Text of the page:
Effective reduction of HIV incidence is not impossible and the current debate on the effectiveness of condoms as the number one tool for that purpose provides the opportunity to pause and review our strategies.
Opposition to condom stems from two points – defects in latex enabling viral transmission and promoting promiscuity/adultery.
To that regard, the condom advocates response’s is not convincing.
For instance, one statement frequently making its round is “research findings” reporting no promiscuity and desire for sex.
Where and by whom in PNG were these studies conducted to show no relationship between condom and increased desire for sex?
Unless details of the studies, including the population demographic, methodology used, researchers’ credentials, study instruments applied, etc, are spelt out, the current NAC chairman and our good professor of gynaecology are misleading this country.
It is not a big task to put this issue to rest and PNG should find that out for itself by conducting the research among its own population by its own scientists.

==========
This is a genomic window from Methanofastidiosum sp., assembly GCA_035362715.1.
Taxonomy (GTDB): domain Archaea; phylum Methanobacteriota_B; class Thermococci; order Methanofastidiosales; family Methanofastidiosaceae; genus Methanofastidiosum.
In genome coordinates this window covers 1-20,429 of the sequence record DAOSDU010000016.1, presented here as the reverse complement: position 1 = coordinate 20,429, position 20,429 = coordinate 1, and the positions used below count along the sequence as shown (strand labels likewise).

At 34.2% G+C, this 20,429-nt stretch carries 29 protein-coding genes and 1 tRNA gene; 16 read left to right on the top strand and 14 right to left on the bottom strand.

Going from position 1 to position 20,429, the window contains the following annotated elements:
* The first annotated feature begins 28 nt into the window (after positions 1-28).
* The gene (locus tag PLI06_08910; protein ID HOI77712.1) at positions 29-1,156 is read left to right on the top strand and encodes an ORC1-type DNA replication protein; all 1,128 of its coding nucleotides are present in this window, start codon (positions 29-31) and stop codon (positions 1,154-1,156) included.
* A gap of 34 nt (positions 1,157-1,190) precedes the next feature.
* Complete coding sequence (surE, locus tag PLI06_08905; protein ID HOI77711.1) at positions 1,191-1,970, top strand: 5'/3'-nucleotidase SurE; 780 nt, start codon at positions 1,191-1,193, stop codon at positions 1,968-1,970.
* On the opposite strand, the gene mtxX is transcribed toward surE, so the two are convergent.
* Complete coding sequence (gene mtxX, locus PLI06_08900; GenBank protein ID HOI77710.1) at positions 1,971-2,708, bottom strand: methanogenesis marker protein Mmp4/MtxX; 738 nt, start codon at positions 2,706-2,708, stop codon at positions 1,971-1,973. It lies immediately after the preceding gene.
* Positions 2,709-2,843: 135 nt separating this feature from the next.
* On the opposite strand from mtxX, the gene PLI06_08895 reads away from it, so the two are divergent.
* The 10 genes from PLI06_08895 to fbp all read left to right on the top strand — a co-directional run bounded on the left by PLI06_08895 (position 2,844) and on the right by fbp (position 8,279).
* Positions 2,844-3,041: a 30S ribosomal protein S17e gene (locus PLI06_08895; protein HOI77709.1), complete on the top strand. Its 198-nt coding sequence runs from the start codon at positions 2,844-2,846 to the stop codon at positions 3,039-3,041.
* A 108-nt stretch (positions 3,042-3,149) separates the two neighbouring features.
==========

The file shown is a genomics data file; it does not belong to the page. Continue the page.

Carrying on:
Can the NAC chairman support such a study?
If we can learn anything from others, Uganda has a lot to offer.
It reduced its national HIV prevalence from about 30% to between 6% and 8% and it has been attributed to the application of the ABC strategy.
Yes, ABC just like we profess in PNG but the greatest difference is the equal, if not, heightened distribution of resources and emphasis placed on the A and B components of the ABC strategy, the exact opposite of how it is done in PNG.
Those at NAC and their sponsors have rubbished the A and B components.
They do not believe that despite 20 years of condom promotion and advocacy, it is not working in PNG.
In short, PNG is doomed by placing its hope on the latex.